Building Data-Driven Web Apps with Flask and SQLAlchemy Transcripts
Chapter: MongoDB edition
Lecture: Connecting to MongoDB

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0:00 Well, let's get started writing code for our mongodb edition of our app. So, over here we've got, in our final just as we've had before
0:09 and this time on Chapter 16, final code. So, we've got a couple of interesting things to do here. The first thing we want to do
0:16 is we want to start out by having a new requirement. Now, eventually we'll drop the requirement for SQLAlchemy
0:23 but at the moment, we want to be able to copy from SQLAlchemy's database, the one it's managing over into MongoDB.
0:30 So, we're going to keep them both around. Now, just like before we didn't say, let's just start writing raw SQL queries
0:37 against SQLite, or whatever database we want to use. We said we're going to use SQLAlchemy model of classes and have a higher level programming model
0:45 to talk to our database. We'll do the same thing in MongoDB and we're going to use this thing called MongoEngine, like so. So, we can install that
0:55 I guess maybe the most formal one would be down here but, we'll just pip install -r requirements.txt like so
1:03 And we're installing MongoEngine which depends on the core library PyMongo to talk to it. Okay great, these are all good
1:10 and can tell not misspelled if you want. Super. Now, just like before we have this data folder and we have a DB session file that we've created.
1:23 If I was starting entirely from scratch I would probably just create a folder called data and start working there but, because I want to have both
1:29 the SQLAlchemy version and the MongoEngine version around for a little while I'm going to create a different folder.
1:38 It's called nosql or something like that. And in here we're going to create a file called Something like that.
1:45 Now, getting started I'm going to write the simplest version that would actually entirely work for this demo.
1:50 Then I'm going to replace it with what you'll actually need in production which is a little more complicated.
1:55 We're just going to paste it in we don't need to talk about it. From the function called global_init just like we
2:00 did for SQLAlchemy, we're going to pass in the db_name and we're going to default this to pypi. Now down here what we have to do is we have to import
2:11 MongoEngine and we just call one simple function. So we say MongoEngine and we import that up there and we say register_connection.
2:19 Now there's a few things to get passed the important one that we're going to work with is something called the alias.
2:24 In our database entities we can describe which database connection it should use and we have a core one an analytics one, a reporting one
2:34 I don' know whatever, backup, you name it. So we can put a name here and then this is going to be something we can reference in our models.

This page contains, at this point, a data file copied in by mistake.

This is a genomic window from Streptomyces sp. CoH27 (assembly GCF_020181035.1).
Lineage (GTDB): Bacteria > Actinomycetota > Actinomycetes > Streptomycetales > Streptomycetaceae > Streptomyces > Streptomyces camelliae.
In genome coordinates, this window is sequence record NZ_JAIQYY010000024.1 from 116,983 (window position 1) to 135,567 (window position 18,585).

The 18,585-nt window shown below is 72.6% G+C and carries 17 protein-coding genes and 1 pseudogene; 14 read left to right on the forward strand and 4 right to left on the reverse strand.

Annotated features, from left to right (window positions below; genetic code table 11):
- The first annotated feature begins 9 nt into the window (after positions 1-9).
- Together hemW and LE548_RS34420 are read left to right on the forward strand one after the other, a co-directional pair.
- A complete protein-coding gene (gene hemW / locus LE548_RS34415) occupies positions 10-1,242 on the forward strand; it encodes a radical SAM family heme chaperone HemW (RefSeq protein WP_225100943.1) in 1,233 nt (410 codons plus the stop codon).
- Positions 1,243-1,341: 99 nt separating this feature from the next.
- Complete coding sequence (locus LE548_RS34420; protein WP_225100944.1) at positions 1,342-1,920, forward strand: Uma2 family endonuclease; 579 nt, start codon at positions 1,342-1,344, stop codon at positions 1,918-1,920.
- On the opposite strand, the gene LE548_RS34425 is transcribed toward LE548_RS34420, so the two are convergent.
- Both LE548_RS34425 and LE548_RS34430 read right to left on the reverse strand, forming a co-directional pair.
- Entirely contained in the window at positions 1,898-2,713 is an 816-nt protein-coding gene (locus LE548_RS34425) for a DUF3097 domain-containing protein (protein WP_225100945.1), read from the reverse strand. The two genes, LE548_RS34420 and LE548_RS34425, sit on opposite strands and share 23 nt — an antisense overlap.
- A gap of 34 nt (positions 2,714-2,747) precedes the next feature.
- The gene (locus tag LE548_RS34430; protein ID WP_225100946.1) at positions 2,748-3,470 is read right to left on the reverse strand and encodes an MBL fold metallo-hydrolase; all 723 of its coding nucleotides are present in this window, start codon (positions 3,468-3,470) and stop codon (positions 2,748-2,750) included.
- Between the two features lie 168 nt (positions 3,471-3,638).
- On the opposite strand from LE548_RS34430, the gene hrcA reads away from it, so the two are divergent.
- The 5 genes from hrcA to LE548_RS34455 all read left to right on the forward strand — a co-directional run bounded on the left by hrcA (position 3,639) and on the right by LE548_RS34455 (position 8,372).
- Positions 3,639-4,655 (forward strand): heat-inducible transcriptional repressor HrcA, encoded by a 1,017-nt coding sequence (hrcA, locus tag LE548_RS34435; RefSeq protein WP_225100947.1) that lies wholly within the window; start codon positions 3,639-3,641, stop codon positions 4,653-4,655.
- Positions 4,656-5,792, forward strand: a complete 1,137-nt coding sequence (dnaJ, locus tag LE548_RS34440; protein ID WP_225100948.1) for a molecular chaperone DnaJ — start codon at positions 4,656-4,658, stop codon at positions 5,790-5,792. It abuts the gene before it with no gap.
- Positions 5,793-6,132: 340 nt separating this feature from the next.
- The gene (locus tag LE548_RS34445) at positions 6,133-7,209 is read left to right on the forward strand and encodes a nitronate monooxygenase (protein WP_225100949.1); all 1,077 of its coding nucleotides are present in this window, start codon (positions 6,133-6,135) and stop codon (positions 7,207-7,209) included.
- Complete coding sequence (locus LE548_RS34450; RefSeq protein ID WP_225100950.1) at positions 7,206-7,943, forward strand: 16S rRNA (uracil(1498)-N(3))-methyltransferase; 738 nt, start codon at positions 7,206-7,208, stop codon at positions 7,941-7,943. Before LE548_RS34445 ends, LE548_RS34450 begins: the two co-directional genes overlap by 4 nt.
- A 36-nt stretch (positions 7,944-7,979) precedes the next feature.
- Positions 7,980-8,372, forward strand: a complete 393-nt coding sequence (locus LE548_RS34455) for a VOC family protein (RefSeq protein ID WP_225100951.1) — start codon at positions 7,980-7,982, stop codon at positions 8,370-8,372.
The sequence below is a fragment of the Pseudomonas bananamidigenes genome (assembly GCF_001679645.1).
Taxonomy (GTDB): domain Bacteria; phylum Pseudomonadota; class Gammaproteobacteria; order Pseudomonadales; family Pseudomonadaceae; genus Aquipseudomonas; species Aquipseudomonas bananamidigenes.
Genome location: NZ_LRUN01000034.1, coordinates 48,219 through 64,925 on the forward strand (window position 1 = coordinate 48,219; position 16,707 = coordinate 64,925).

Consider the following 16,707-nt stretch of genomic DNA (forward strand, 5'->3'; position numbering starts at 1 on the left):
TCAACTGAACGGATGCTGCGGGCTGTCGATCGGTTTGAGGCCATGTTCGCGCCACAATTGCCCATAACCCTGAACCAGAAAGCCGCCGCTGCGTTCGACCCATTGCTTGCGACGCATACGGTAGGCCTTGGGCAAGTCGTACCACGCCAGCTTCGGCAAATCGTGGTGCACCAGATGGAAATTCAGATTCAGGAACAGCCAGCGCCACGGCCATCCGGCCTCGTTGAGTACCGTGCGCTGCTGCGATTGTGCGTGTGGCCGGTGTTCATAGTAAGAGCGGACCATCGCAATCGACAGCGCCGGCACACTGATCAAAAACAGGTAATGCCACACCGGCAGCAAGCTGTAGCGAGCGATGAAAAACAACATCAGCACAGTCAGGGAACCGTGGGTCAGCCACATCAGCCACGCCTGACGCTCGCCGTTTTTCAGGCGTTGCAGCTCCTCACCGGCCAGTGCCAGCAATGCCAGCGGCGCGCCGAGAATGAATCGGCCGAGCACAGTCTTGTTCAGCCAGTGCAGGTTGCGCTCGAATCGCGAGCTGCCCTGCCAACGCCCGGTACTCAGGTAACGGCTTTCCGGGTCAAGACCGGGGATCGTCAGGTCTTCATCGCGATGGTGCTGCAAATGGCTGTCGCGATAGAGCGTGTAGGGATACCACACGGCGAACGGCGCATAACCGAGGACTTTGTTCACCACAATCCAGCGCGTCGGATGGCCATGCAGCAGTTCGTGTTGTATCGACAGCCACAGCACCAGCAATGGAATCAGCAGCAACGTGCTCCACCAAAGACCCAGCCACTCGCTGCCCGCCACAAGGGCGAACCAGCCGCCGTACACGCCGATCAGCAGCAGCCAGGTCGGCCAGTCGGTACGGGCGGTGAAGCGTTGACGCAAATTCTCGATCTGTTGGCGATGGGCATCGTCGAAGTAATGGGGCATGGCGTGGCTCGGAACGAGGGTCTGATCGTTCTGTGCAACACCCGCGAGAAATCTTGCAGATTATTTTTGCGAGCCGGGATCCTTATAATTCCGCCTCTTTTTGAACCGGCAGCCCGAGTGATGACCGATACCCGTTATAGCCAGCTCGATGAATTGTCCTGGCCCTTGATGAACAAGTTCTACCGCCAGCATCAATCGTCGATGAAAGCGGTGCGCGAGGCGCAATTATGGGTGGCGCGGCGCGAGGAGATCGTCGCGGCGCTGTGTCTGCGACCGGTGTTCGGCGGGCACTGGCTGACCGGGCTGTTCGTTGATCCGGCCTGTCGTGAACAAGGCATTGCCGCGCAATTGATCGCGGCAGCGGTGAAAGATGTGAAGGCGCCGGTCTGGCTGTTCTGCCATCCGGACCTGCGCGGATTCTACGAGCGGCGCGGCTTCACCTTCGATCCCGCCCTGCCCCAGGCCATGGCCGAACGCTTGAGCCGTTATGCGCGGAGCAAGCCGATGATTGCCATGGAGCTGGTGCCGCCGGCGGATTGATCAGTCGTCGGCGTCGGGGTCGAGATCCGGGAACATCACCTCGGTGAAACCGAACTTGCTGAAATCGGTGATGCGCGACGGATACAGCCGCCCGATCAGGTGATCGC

2:42 The other part that's interesting is we're going to go down here and set the name to be equal to the db_name.
2:50 Like so. That's it, this is all we have to do for our getting started version. Do a little clean up and it should work.
2:59 Now in practice what you need to do is specify your server, maybe a port, a username, password authentication mechanism, all sorts of messy stuff.
3:09 So I'm going to replace that with a more complicated version that has a bunch of defaults that default to the localhost
3:15 version, has the same database name. But if we specify username and password it's going to go create a dictionary with all these settings down here
3:25 otherwise it's just going to do that little bit that you just saw me write. So this is all good looks like everything
3:32 is going to be working great here. Now, where do we call this. Over here in our app we'll recall we had this configure DB stuff, like this.
3:41 So this is actually going to get a lot easier. All we have to do here is say mongo_setup hit import that and say global_init.
3:49 That's it, just take the defaults. So all this stuff about getting the file and what not we don't need it here.
3:54 In practice maybe we get the username, password, etc. from the environment or from a configuration file or something
4:00 like that, right now we don't need to do this. Okay so it looks like the connections probably going to work.
4:07 Everything's set up. However when I run it, it's not going to work so super well. Let's go over here and run the app.
4:12 Looked all right didn't it, registered the developer connection, that's good. But we talked to it None type is not callable.
4:19 Well why is that, that's because down here in get latest releases we're actually trying to work with SQLAlchemy still.
4:27 However what we did was we used some really cool design patterns here to separate our database code from all the other stuff.
4:33 Notice it didn't crash in the views or in the template or anything like that, it crashed just right there in these couple of files that are
4:41 responsible for database access. What you'll see is that we'll pretty much be able to interact with just those files and swap out the data access there
4:51 in a super simple and convenient way. And then our apps just going to start working again it'll be great.

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